"Somewhere in Texas a village has lost its idiot." Disrespectful? Certainly. Disloyal? Wait until Congress passes Ashcroft’s Patriot Act (part two) and it probably will be. In fact, this was a placard in Sydney, Australia in one of the rallies put on last weekend by nations united against the war. Count those demonstrators in the "thousands," as the press here likes to say, until you get to several million.
How seriously does the government take its own terror alerts, rolling out Orange like clockwork each time Bush’s polling numbers go down? Friday saw Defense Sec. Don Rumsfeld and Army Gen. Tommy Franks, two top players in the scheduled onslaught on Iraq, plus a passel of other notables, all floating on the Hudson, aboard the decommissioned aircraft carrier Intrepid.
Franks was giving Rumsfeld the Intrepid Freedom Award for overall services to liberty and the Western way of life. (Franks won it last year.) All it would have taken was four more Martyrs for Allah with a boatload of high explosive, and it could have made the attack on the Cole look like chicken feed.
Under the very eyes of the Navy and Coast Guard? Why not? Look at what happened a few days earlier in Key West, the actual day Ashcroft and Riggs announced we’re One Nation Under Orange. Four uniformed fugitives from Cuba’s navy patrol made landfall on the Homeland, passing undetected by southern Florida’s vast flotillas of Coast Guard and Navy vessels.
The four tied up their 32-foot fiberglass cigarette boat on the southern shore of Key West, at the Hyatt marina dock. Their craft was sporting the Cuban flag and contained two AK-47s, eight loaded magazines and a GPS finder tuned to the coordinates of the U.S. Coast Guard station.
Then, clad in their Cuban fatigues (one had a Chinese-made handgun strapped to his hip), they wandered about, looking for a police station where they could turn themselves in. Had they been terrorists, there were plenty of rewarding targets within strolling distance, including a major surveillance center for the Caribbean and Latin America, run by U.S. Southern Command, as well as a U.S. Navy base. Plus, of course, Key West’s literary colony.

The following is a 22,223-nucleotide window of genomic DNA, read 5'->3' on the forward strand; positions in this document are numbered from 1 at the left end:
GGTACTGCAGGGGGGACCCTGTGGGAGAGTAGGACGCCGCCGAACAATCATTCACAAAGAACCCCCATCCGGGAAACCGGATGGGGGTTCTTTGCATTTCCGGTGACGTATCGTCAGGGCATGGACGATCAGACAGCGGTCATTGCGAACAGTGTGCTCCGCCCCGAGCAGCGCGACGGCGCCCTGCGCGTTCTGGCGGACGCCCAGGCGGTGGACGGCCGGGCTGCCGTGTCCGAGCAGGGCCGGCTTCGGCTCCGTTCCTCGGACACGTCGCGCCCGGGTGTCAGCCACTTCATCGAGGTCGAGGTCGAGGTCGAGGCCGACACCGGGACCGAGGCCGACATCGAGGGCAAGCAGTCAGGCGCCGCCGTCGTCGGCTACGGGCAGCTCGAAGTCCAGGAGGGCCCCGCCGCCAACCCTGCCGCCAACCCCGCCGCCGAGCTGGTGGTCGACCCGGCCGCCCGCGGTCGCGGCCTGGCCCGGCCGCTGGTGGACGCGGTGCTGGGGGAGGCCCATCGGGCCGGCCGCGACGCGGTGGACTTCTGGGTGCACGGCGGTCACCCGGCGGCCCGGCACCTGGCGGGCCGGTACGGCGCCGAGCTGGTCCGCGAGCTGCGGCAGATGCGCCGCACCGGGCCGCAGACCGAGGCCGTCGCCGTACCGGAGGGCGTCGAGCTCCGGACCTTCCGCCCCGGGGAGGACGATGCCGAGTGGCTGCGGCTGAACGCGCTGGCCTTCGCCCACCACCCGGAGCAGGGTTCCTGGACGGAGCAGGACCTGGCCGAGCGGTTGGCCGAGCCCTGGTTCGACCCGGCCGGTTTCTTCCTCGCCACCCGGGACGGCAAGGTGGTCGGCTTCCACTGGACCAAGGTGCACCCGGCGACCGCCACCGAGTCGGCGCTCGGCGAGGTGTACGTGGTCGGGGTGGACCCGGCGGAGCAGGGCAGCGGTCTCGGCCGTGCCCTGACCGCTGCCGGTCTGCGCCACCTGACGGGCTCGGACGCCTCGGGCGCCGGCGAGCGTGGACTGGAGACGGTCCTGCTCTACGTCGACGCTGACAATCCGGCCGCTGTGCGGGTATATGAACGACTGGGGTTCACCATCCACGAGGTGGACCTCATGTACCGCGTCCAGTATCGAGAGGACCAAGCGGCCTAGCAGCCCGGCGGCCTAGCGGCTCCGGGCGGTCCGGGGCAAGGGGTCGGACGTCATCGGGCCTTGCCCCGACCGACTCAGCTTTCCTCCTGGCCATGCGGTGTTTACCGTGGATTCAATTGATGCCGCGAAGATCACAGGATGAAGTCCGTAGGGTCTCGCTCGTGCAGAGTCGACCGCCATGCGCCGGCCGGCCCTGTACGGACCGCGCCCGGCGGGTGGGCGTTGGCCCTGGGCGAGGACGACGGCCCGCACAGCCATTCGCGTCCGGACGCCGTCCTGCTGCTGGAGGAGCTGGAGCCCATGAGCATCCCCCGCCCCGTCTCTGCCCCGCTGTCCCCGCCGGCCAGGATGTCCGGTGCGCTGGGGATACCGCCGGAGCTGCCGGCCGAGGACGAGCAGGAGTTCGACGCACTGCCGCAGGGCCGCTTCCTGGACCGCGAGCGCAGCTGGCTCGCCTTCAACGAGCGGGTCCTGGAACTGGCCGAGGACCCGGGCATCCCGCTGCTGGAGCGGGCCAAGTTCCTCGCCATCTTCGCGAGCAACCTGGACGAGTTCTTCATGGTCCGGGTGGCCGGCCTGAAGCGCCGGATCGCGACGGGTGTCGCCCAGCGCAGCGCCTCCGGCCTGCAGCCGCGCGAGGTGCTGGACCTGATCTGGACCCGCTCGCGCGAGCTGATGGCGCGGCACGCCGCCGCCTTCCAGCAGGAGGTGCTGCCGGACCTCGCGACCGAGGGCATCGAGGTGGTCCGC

Maybe the Masters of Terror feel Rumsfeld is worth more to them alive than dead. After all, the Soviet Union tried to split NATO for forty years without success. Rumsfeld and his commander-in-chief have done the job in barely more than a couple of years, as Sen. Bobby Byrd pointed out in a great speech on the Hill on Feb. 12.
Cocktailing & Confabulating
From the sublime Sen. Byrd to the barstool warrior Christopher Hitchens, who recently hailed G. Bush as his hero and who devotes his column in the current Vanity Fair to the beneficial properties of booze–citing his own superb mental powers and physical condition as irrefutable evidence.
I offer the following commentary as a public service for impressionable youth, who otherwise might take Hitchens at his word and assume that one can drink like a fish and still row safely to journalistic fortune with mind and body unimpaired. At least in the old Bohemian days, as I saw them in Dublin and London in the late 50s, many writers were drunks. They didn’t maintain the illusion that booze would carry them into clear-eyed, keen-brained old age or that they weren’t often a burden to their loved ones.
The nature of his relationship to alcoholic beverages has clearly been preying on Hitchens. Not long ago, he accused me in an email of putting about stories that he’s a drunk. I responded that given his tempestuous appearances on tv, the matter of his drinking hadn’t required my agency to become known to the American people.